Is Debt-Free College Really Possible?

A reader in her 70s once asked me why kids today don’t do what she did: Work for a year after high school and save up enough to pay for a bachelor’s degree.

If you just busted out laughing, then you’re familiar with how high today’s college costs are compared with five or six decades ago. Even with substantial financial aid and one heck of a work ethic, it’s hard to imagine a high school graduate earning enough in a year to pay for four (or usually five or even six) years of college. The average annual sticker price for a public university is close to $20,000, while private schools average over $40,000.

In my latest for NerdWallet, a debt-free college reality check.

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Comments

  1. Can you speak to a trend I have been hearing about regarding financial aid for students? Parents are being told to not claim their children as dependents on their tax returns in the student’s last two years of High school, and having them “move” to a relative’s home. (Student doesn’t actually move.) By doing this student will get more grants for college, avoiding loans. This seems fraudulent to me.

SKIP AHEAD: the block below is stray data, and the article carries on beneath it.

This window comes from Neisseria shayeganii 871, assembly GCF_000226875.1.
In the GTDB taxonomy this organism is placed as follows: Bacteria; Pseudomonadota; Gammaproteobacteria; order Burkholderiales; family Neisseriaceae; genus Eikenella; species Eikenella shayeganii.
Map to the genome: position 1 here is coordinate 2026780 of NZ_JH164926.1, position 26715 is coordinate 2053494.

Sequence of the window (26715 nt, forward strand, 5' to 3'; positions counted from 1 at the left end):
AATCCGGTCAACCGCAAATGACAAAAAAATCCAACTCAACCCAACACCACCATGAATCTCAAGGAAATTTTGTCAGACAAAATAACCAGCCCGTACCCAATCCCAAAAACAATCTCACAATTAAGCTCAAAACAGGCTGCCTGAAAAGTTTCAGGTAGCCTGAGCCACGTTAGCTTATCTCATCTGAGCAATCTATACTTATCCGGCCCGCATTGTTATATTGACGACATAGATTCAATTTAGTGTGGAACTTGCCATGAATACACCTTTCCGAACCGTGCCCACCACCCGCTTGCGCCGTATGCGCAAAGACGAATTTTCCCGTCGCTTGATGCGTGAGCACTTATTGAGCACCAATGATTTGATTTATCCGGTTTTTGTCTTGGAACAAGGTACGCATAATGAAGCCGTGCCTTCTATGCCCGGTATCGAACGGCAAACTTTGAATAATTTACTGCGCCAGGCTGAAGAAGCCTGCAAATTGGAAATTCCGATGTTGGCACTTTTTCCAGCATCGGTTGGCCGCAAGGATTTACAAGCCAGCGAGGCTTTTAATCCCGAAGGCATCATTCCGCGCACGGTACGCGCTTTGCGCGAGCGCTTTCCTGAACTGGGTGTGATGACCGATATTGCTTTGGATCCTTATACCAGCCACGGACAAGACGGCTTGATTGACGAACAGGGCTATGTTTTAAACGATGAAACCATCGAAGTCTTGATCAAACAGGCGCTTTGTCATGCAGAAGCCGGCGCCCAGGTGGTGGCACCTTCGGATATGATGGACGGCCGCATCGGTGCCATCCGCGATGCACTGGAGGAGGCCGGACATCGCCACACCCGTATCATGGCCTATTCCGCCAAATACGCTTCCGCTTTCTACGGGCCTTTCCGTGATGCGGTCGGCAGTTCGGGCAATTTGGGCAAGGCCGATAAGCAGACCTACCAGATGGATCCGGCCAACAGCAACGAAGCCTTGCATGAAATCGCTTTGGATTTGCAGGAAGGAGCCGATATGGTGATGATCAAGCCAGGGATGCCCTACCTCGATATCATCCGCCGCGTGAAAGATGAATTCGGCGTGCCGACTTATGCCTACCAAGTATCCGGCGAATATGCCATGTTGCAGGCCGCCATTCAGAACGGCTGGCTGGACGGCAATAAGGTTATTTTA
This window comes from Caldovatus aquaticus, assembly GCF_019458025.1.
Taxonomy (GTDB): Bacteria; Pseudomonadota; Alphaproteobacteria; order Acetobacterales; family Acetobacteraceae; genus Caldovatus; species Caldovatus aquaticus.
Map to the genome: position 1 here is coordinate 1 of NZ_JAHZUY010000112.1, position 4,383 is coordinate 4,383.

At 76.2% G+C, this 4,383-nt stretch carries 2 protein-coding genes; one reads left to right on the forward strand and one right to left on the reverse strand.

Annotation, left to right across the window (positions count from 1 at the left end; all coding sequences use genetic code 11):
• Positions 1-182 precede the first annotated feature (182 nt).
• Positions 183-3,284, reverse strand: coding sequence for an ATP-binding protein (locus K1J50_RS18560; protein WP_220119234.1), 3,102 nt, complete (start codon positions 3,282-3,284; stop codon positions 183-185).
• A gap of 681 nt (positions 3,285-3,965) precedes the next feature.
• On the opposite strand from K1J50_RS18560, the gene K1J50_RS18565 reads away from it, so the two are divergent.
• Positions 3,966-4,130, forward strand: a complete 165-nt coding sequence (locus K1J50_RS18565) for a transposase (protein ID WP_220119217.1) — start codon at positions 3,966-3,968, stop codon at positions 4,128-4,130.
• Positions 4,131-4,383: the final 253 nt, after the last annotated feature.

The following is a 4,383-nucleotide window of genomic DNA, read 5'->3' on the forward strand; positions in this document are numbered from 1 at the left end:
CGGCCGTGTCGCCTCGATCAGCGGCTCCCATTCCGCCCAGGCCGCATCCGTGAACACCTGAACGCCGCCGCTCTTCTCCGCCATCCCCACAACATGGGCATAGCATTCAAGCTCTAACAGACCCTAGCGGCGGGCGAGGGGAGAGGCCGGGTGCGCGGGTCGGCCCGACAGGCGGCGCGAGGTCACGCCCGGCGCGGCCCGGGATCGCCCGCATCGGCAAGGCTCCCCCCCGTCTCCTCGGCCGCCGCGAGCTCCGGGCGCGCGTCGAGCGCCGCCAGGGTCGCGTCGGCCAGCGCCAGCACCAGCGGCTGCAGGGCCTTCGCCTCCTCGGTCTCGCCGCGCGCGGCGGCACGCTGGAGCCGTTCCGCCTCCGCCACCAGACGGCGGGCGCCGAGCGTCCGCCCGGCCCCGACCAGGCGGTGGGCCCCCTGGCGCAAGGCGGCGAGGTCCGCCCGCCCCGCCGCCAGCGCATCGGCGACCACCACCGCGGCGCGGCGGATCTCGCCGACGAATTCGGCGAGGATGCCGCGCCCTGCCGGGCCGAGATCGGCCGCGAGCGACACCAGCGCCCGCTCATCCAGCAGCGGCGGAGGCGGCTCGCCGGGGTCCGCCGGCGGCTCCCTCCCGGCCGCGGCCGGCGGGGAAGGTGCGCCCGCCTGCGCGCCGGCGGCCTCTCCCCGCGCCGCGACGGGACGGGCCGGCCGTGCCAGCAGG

• Gina Loukareas says

      Liz is on vacation and will be back to answer questions later this week. Thanks so much for your patience!

    • Liz Weston says

      It is fraud, and it likely won’t work, since people under 23 generally can’t achieve independent status that would allow them to get financial aid regardless of their parents’ financial situation.